Storm Episodes and Climate Change Implications for Tidal Marshes in the San Francisco Bay Estuary, California, USA

By Karen Thorne, Kevin Buffington, John Takekawa and Kathleen Swanson.

Published by The International Journal of Climate Change: Impacts and Responses

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Article: Print $US10.00
Article: Electronic $US5.00

Tidal marshes are dynamic ecosystems, which are influenced by oceanic and freshwater processes and daily changes in sea level. Projected sea-level rise and changes in storm frequency and intensity will affect tidal marshes by altering suspended sediment supply, plant communities, and the inundation duration and depth of the marsh platform. The objective of this research was to evaluate if regional weather conditions resulting in low-pressure storms changed tidal conditions locally within three tidal marshes. We hypothesized that regional storms will increase sea level heights locally, resulting in increased inundation of the tidal marsh platform and plant communities. Using site-level measurements of elevation, plant communities, and water levels, we present results from two storm events in 2010 and 2011 from the San Francisco Bay Estuary (SFBE), California, USA. The January 2010 storm had the lowest recorded sea level pressure in the last 30 years for this region. During the storm episodes, the duration of tidal marsh inundation was 1.8 and 3.1 times greater than average for that time of year, respectively. At peak storm surges, over 65% in 2010 and 93% in 2011 of the plant community was under water. We also discuss the implications of these types of storms and projected sea-level rise on the structure and function of the tidal marshes and how that will impact the hydro-geomorphic processes and marsh biotic communities.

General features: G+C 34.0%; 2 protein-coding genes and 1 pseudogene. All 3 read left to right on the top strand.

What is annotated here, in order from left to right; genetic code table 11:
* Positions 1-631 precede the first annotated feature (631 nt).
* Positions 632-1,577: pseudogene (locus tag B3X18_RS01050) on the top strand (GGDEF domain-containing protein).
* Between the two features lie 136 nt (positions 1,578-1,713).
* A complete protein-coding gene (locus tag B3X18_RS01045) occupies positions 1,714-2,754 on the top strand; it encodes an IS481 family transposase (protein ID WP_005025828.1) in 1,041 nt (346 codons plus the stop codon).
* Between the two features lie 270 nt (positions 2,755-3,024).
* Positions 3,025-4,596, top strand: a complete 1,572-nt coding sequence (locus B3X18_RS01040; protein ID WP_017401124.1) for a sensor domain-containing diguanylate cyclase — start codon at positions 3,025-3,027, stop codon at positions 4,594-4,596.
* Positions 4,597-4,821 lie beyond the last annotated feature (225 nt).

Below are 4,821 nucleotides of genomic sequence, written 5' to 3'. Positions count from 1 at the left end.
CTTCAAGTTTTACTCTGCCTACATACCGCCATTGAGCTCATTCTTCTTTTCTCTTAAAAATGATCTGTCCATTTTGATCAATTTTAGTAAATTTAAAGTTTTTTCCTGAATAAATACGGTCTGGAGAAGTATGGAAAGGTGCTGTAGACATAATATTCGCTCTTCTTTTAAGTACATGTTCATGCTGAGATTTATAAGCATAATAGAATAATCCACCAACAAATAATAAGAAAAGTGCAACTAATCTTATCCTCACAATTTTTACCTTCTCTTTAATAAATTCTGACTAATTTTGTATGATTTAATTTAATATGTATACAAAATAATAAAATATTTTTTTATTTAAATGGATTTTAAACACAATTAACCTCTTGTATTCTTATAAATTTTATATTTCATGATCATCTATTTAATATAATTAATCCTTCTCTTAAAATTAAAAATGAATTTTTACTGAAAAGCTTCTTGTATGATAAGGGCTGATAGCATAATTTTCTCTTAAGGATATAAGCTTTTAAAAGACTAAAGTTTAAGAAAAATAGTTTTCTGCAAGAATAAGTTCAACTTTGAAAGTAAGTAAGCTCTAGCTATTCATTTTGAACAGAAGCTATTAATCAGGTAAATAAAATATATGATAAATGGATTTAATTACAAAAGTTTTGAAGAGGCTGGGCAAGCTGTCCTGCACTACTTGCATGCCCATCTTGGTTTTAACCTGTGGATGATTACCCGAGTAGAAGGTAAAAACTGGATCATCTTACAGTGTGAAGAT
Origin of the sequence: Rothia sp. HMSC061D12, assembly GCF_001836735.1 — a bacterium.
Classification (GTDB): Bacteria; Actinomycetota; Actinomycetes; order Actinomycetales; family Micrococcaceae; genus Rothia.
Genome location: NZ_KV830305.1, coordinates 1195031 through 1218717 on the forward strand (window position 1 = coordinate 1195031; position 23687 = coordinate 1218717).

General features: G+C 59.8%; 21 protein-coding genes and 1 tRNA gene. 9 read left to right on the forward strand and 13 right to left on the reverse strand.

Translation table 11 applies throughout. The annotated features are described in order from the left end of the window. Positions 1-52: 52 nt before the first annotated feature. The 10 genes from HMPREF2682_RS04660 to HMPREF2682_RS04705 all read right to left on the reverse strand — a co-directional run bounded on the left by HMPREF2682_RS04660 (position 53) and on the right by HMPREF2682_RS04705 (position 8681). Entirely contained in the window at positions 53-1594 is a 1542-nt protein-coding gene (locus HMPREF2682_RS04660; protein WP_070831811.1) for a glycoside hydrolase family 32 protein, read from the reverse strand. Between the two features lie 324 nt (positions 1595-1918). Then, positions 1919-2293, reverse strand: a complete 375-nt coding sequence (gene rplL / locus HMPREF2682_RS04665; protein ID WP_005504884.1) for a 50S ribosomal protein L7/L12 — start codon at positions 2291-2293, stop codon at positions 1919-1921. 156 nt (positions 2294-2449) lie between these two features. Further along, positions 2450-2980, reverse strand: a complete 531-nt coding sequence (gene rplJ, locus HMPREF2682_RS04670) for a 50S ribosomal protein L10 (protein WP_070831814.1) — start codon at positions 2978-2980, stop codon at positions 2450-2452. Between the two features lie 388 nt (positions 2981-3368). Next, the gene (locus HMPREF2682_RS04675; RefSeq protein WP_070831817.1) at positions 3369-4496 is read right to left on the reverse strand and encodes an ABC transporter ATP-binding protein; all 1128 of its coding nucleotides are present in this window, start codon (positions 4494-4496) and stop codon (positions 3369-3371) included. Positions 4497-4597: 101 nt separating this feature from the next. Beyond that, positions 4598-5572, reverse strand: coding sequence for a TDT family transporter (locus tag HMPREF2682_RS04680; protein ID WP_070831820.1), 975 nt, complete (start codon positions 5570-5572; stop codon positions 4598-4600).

Keywords: Climate Change, ENSO, Storm, Salt Marsh, Sea-level Rise, San Francisco Bay, Tide, Tidal Marsh, Inundation

The International Journal of Climate Change: Impacts and Responses, Volume 4, Issue 4, pp.169-190. Article: Print (Spiral Bound). Article: Electronic (PDF File; 1.055MB).

Dr. Karen Thorne

Western Ecological Research Center, U.S. Geological Survey, Vallejo, CA, USA

Kevin Buffington

Western Ecological Research Center, U.S. Geological Survey, Vallejo, CA, USA

Dr. John Takekawa

Western Ecological Research Center, U.S. Geological Survey, Vallejo, CA, USA

Kathleen Swanson

Western Ecological Research Center, U.S. Geological Survey, Menlo Park, CA, USA


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